July 2004: John Kerry on "One of the Oldest Commandments"

When referring to Social Security in his nomination acceptance speech, Kerry invoked "one of the oldest Commandments: 'Honor thy father and thy mother.'" While the adjective "oldest" is puzzling, Kerry did neatly sidestep a denominational divide by avoiding a reference to numbers. "Honor thy father and thy mother" is the fourth commandment for Catholics, but the fifth for Protestants, who would think of the fourth as "Honor the Sabbath day." Jews also number the Commandments differently. See three faiths' versions simultaneously (PDF). July 2004: John Kerry Crosses Himself Before Speeches It's reported that Kerry crosses himself before making speeches. Some Catholics make the sign of the cross before embarking on difficult or stressful work. Bert Ghezzi, author of "The Sign of the Cross," says that along with its other functions, "Making the sign of the cross over our body is a way of saying yes to the battle and of accepting hardship as our share of Christ's suffering" (read more). Other Catholics make the sign of the Cross simply to bless themselves. How does it work for U.S. Catholics? The believer touches the fingertips of his right hand to his forehead, chest, left shoulder, and right shoulder. The gestures correspond to the liturgical text "in the name of the Father" (forehead), "Son," (center chest), "and Holy Spirit" (left shoulder, right shoulder).
The practice originated in the very early Church: Tertullian (c. 160-225), a Christian writer, refers to "mark[ing] our foreheads with the sign of the Cross." In liturgies today, worshippers may cross themselves several times: while kneeling before entering or leaving a pew, when the priest begins and ends the service, or when the Trinity is mentioned. The practice varies widely among denominations and cultures. Eastern Orthodox Christians, for example, touch their right shoulder before their left, and may hold their fingers in a pinching gesture while crossing themselves. March 2004: John Kerry on James 2:14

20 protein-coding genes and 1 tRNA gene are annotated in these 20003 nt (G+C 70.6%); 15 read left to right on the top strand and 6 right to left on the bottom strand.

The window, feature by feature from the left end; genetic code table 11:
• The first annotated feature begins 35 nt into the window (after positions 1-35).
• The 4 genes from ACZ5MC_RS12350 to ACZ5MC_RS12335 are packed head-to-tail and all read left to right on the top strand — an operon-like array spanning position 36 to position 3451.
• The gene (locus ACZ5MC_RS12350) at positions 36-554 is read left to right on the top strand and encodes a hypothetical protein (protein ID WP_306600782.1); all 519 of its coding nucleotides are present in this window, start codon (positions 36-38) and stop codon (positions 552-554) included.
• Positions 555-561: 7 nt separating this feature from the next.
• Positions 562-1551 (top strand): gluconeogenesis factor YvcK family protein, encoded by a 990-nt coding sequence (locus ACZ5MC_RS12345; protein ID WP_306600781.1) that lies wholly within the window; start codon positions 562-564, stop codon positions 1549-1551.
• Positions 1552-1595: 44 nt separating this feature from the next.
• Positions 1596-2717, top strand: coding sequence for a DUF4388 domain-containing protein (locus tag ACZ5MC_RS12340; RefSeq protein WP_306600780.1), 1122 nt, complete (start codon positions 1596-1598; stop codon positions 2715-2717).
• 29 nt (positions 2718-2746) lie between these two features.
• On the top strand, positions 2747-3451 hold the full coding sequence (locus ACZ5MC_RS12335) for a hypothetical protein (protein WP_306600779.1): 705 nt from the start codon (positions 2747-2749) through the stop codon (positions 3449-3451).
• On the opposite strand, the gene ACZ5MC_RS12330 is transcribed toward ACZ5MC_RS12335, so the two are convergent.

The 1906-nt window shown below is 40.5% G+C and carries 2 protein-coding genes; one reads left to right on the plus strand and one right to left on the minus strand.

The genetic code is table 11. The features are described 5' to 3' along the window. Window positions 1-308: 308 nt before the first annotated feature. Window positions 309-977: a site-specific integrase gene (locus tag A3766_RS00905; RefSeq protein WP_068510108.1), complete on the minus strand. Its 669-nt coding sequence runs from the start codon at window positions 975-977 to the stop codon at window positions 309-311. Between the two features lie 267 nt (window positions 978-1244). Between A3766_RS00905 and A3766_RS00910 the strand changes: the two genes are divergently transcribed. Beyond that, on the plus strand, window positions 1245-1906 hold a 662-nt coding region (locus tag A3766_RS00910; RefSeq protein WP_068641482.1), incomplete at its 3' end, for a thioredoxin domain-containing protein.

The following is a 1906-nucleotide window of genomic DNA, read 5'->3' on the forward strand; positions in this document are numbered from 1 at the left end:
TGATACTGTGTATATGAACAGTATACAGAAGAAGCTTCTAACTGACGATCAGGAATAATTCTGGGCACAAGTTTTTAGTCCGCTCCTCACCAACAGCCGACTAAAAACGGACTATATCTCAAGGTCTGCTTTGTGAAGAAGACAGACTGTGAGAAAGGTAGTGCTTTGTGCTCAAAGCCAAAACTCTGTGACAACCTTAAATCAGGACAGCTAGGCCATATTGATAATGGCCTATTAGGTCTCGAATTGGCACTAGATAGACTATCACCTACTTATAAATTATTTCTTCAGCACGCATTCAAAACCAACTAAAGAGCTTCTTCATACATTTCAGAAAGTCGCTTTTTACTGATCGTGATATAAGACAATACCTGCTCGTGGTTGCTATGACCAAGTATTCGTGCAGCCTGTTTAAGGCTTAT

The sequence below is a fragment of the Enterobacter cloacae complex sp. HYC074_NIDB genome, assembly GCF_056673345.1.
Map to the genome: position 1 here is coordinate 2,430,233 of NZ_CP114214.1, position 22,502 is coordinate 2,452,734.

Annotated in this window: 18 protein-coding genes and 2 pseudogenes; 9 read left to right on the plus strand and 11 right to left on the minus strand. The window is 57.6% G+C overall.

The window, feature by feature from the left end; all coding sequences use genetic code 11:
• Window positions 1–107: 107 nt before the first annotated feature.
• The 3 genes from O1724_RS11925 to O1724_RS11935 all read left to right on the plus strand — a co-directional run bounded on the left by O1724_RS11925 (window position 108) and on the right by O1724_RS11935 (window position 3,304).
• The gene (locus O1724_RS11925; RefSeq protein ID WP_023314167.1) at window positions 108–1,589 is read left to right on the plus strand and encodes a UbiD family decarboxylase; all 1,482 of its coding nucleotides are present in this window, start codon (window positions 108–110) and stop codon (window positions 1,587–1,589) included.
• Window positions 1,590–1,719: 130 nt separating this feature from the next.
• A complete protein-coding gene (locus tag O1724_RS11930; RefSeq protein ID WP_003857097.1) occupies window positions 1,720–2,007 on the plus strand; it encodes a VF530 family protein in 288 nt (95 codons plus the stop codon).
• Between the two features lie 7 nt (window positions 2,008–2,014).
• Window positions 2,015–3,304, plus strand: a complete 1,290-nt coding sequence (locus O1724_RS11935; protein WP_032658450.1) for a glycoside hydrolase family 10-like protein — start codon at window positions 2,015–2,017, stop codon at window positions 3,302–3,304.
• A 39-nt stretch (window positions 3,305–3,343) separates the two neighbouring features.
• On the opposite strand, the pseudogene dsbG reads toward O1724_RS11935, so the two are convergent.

During a speech at a Baptist Church in which he criticized "our present national leadership," Kerry cited James 2:14: "What good is it, my brothers, if a man claims to have faith but has no deeds?" Whether or not Kerry intended it, this verse recalls the historic split between Protestants and Catholics on whether salvation comes by "works" (good deeds) or faith. Protestants have traditionally emphasized that if you don't have faith in Jesus, you won't gain salvation. The James verse summarizes what some might call the Catholic position: that faith without works is dead. In recent years, the denominations have found more common ground on this point. Unlike most of the letters found in the New Testament, James was not written by the Apostle Paul. Pauline epistles are crucial to the development of Protestant theology (like President Bush's Methodism). Some scholars see the Letter of James as coming from the Jewish strain, not the Gentile strain, of early Christianity. Behavior and actions might have been emphasized more in Jewish Christianity, whereas faith and belief would have held more sway among Gentile Christians.

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